Impact Innovations is a global manufacturing company that specializes in seasonal décor, paper, and fabrics as well as commercial printing and displays. Its world headquarters are in Clara City and its commercial products division is in Maynard. They also have facilities in Tennessee, New York and Hong Kong. Southwest Initiative Foundation made a business loan to the company in the late 1980s to support expansion and last year, they celebrated their 50th anniversary.
The same day of their anniversary celebration, Stamp-n-Storage hosted a grand opening of its new 30,000-square-foot manufacturing and retail space in Hutchinson. The company provides paper crafters around the world with high-quality, space efficient wooden storage and organizers. Owner Brett Haugen says he started building them as a “honey-do” project for his wife. In 2012, we made a microloan to help Brett move his hobby out of the garage, and the business has been growing since.
Companies like these across our region provide unique products and services to people around the world and offer great careers to people right here in our region. They’re also part of the work we call Grow Our Own, an effort to ensure all southwest Minnesota kids have the opportunity to succeed. Think about the families who are supported by these local jobs, the skills our young people need to enter these and other workplaces, and the kids who will grow up to be our next entrepreneurs.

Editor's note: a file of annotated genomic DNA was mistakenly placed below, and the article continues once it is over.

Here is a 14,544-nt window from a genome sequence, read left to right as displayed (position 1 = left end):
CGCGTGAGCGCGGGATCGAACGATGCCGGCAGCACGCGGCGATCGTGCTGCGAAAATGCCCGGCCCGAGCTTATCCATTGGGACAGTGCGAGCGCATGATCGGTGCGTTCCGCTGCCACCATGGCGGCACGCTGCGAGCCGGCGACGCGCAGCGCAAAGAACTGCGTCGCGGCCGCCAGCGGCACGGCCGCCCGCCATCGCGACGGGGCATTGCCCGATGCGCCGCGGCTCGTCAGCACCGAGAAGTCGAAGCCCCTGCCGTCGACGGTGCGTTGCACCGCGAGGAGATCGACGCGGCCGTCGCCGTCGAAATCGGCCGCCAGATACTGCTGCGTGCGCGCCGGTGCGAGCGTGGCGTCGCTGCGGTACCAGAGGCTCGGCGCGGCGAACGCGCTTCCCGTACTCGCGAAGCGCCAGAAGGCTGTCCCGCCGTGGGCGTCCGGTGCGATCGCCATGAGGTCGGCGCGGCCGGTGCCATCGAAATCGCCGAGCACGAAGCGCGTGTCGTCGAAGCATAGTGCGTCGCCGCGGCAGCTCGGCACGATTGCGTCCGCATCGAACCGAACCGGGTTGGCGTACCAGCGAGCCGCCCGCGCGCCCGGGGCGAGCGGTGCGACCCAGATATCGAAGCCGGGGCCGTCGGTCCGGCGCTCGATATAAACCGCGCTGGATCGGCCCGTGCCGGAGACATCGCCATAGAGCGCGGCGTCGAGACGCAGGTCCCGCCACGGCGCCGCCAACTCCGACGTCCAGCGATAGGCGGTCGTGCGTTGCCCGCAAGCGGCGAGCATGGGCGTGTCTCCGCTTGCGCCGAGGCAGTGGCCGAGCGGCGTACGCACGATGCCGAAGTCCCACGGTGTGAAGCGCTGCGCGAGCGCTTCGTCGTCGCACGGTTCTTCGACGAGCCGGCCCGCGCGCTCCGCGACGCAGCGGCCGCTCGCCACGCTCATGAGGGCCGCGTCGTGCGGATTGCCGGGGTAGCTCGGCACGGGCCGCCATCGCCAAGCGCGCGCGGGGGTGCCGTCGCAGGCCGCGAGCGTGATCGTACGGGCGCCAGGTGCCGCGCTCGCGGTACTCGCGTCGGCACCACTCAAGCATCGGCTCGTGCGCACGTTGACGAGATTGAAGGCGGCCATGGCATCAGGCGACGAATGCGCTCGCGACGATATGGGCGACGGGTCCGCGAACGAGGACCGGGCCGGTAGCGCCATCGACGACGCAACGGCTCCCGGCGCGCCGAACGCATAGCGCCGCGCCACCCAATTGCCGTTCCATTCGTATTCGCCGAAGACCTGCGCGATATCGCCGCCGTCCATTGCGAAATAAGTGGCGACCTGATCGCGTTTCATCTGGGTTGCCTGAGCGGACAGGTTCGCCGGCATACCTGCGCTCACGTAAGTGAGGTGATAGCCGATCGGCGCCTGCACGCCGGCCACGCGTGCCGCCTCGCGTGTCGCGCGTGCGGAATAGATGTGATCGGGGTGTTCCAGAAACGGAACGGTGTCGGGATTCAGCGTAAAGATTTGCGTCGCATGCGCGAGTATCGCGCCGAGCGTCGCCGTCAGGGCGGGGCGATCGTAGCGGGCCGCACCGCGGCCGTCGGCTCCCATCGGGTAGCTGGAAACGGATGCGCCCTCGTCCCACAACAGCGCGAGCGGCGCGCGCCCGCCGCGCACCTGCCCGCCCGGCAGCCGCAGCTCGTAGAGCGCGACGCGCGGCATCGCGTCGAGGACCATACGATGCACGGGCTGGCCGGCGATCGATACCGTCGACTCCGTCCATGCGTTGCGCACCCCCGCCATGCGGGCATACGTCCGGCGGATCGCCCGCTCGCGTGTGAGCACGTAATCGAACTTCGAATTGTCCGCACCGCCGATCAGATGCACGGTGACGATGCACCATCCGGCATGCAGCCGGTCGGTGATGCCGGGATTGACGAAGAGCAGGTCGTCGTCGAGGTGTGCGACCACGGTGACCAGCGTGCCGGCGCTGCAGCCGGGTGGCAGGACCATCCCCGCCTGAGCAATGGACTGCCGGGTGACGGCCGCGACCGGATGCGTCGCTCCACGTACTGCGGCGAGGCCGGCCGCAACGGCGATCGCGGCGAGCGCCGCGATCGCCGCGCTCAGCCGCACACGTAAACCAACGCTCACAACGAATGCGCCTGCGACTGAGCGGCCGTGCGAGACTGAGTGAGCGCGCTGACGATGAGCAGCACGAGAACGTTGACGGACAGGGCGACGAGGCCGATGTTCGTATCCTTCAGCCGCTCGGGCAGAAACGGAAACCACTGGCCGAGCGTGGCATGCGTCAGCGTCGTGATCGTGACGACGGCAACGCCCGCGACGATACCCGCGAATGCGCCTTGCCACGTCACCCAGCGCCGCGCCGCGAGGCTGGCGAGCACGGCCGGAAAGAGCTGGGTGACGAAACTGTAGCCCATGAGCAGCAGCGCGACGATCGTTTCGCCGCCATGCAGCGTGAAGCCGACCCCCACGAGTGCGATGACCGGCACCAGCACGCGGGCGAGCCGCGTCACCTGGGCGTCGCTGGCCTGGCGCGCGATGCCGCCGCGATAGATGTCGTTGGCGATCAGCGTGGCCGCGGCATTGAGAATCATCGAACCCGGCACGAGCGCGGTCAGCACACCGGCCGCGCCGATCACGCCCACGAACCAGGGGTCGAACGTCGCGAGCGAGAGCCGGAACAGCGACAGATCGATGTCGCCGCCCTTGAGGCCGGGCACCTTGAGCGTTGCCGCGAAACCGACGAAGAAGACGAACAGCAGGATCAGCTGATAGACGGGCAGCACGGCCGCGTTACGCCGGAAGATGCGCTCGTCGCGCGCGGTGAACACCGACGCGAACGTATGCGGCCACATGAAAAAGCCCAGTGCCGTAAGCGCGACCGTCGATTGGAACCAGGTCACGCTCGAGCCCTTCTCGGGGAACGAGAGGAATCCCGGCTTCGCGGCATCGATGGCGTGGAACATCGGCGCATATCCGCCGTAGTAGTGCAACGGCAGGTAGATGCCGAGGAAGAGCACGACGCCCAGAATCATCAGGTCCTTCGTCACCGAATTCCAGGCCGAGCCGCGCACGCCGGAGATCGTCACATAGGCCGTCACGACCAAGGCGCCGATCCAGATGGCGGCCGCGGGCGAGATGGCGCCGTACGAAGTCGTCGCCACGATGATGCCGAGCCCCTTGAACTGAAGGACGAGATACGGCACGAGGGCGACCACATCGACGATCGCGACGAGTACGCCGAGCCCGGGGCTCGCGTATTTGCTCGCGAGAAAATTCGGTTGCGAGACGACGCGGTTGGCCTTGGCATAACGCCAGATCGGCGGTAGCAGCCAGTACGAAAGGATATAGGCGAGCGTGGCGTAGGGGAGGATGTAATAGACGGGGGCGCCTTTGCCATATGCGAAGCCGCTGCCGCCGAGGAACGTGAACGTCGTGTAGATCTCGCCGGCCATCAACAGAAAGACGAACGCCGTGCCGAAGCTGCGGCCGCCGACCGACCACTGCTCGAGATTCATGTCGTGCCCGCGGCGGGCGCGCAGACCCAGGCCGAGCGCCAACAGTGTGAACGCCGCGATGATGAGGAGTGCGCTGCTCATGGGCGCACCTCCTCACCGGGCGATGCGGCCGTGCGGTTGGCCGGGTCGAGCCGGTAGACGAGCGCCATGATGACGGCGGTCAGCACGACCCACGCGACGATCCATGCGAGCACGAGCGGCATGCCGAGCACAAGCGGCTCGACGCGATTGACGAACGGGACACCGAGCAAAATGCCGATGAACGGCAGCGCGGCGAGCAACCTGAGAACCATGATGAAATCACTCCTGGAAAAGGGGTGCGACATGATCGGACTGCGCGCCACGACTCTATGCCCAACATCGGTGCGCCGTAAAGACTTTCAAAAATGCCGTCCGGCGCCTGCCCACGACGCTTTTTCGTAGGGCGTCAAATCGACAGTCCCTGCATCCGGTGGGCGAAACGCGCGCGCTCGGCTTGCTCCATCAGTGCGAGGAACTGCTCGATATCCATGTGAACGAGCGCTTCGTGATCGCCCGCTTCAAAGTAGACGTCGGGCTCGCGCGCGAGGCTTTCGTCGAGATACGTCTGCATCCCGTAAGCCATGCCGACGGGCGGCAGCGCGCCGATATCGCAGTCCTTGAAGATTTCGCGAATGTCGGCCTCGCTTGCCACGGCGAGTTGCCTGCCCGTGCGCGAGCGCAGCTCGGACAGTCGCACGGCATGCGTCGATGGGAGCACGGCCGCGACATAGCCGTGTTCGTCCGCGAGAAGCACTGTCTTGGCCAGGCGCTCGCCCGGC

Southwest Initiative Foundation has long held that economic and social growth are interdependent. Economic and social gains must be pursued simultaneously for individual initiatives and communities – and the overall region – to thrive. Research shows that more than four in 10 southwest Minnesota children live in families that are struggling to meet their basic needs. Without the right support, not all of these kids will reach their full potential. We can change that, and examples of community solutions are taking root where there’s energy.
The Lower Sioux Indian Community’s youngest citizens are speaking their native language and learning their culture at the state’s first Dakota Immersion Early Head Start and Head Start program. More students are accessing programs like REACH, to develop a sense of belonging and purpose when they find it’s missing. High schoolers from Nobles, Pipestone and Rock counties are building a powerful local network as part of the newly formed Southwest Minnesota Creating Entrepreneurial Opportunities (CEO). Parents are becoming more active in their children’s educational journey through Worthington’s PASS program. Public-private-academic partnerships like the LYFT initiative are building career and technical education pathways for students to follow.
Engaging business leaders in developing local solutions has been key to success. There are people in our region who care and are willing to learn, share and take action to make southwest Minnesota a place where all people can thrive.